|view from the street|
this picture and the next three courtesy of
Victor Keegan (Flickr)
Life and works
Khadambi Asalache (1935-2006) was born in Kaimesie, Kenya. Already as a youngster he showed great interest in literary and artistic aspects of life. So after his primary education he studied architecture in Nairobi and then -in the 1950s- he left for Europe, residing in Rome, Geneva and Vienna, where he studied fine arts.
In 1960 he settled in London, to live there for the rest of his life.
In London Asalache earned his income by teaching Swahili and working for the BBC Africa service. He also did some architectural and landscaping projects, wrote poetry and worked on a book, that was published in 1967, entitled A Calabash of Life.
In 1970 he got a masters of philosophy in the field of philosophy of mathematics and he was appointed as a civil servant at the Treasury, the UK department of finance, a job he would perform for many subsequent years.
In 1981 he bought the house on 575 Wandsworth Road in South London, an old house built in 1810, with five rooms, which had been squatted and needed repair.
Asalache made some repairs with old floor boards, but was not happy with the heavy effect, so he decided to add some decorative ornaments.
This triggered him in such a way that he decided to make a project of decorating the interior of his house. As is the case with many artists listed in this blog, it became a lifetime project, that Asalache continued for some twenty years, almost until his death in 2006.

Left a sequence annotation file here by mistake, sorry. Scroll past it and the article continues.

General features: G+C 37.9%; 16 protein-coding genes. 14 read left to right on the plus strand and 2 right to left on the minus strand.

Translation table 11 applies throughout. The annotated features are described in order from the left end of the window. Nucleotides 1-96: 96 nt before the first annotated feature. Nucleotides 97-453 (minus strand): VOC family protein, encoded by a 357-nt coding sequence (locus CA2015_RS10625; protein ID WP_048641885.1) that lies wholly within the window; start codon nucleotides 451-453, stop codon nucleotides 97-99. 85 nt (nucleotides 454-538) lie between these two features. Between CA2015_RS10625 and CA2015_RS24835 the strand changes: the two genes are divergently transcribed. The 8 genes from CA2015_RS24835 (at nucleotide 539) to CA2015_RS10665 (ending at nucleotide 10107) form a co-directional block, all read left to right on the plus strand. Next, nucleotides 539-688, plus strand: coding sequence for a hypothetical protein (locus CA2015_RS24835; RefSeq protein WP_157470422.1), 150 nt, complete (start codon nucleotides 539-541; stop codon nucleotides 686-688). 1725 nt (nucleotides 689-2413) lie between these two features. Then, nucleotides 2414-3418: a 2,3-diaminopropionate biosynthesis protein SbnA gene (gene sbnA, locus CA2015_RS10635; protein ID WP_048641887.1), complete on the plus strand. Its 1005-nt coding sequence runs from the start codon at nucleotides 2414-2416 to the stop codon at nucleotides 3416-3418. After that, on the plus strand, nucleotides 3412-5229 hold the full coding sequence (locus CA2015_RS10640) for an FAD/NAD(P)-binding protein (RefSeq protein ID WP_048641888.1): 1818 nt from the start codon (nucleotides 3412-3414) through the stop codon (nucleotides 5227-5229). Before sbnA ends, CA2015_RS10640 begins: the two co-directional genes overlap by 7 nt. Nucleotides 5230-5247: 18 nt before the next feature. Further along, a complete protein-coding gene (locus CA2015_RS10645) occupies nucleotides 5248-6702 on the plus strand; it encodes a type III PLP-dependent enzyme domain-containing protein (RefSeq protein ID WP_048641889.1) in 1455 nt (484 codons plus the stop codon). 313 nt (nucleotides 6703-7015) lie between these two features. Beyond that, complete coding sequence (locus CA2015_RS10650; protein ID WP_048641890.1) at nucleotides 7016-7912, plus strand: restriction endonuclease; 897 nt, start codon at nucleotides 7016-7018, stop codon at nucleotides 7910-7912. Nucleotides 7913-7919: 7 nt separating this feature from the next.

Working in the evening and in his free weekends, he decorated all rooms with fretwork shelves, arches, architraves and friezes, using birds, dancers, flowers, leaves and geometric patterns as motifs.
Beside these decorations, he also embellished the interior with 19th century English pottery he had collected in the course of the years.
Asalache himself has said that he was inspired by the mosque in Cordoba, the Alhambra in Granada, doors of houses in Zanzibar, interiors in Damascus and wooden houses in Istanbul.
In his hands the old house has become a beautiful art environment.
The legacy is cared for by the National Trust
Asalache bequeathed his house to the National Trust, which accepted the bequest in 2010. Meanwhile a first part of maintenance work has taken place, but more funds are needed to complete the works.
The house can be visited on appointment, but the size of the house only allows groups of six at a time.
* Website of the National Trust
* Article (July 2012) on Patrick Baty's website
* Post on weblog Introducing new worlds with a shrug (April 2014), with a lot of pictures
* Video by Thor McIntyre for the National Trust (Vimeo, February 2011, 3`11")
* Video by Stories of the World, London (You Tube, uploaded October 2011, 2´42"')
* Another video, this one by BBC London, as published on Facebook (January 2018)
575 Wandsworth Road, South London UK
can be visited on appointment (see website National Trust)
take into account a waiting list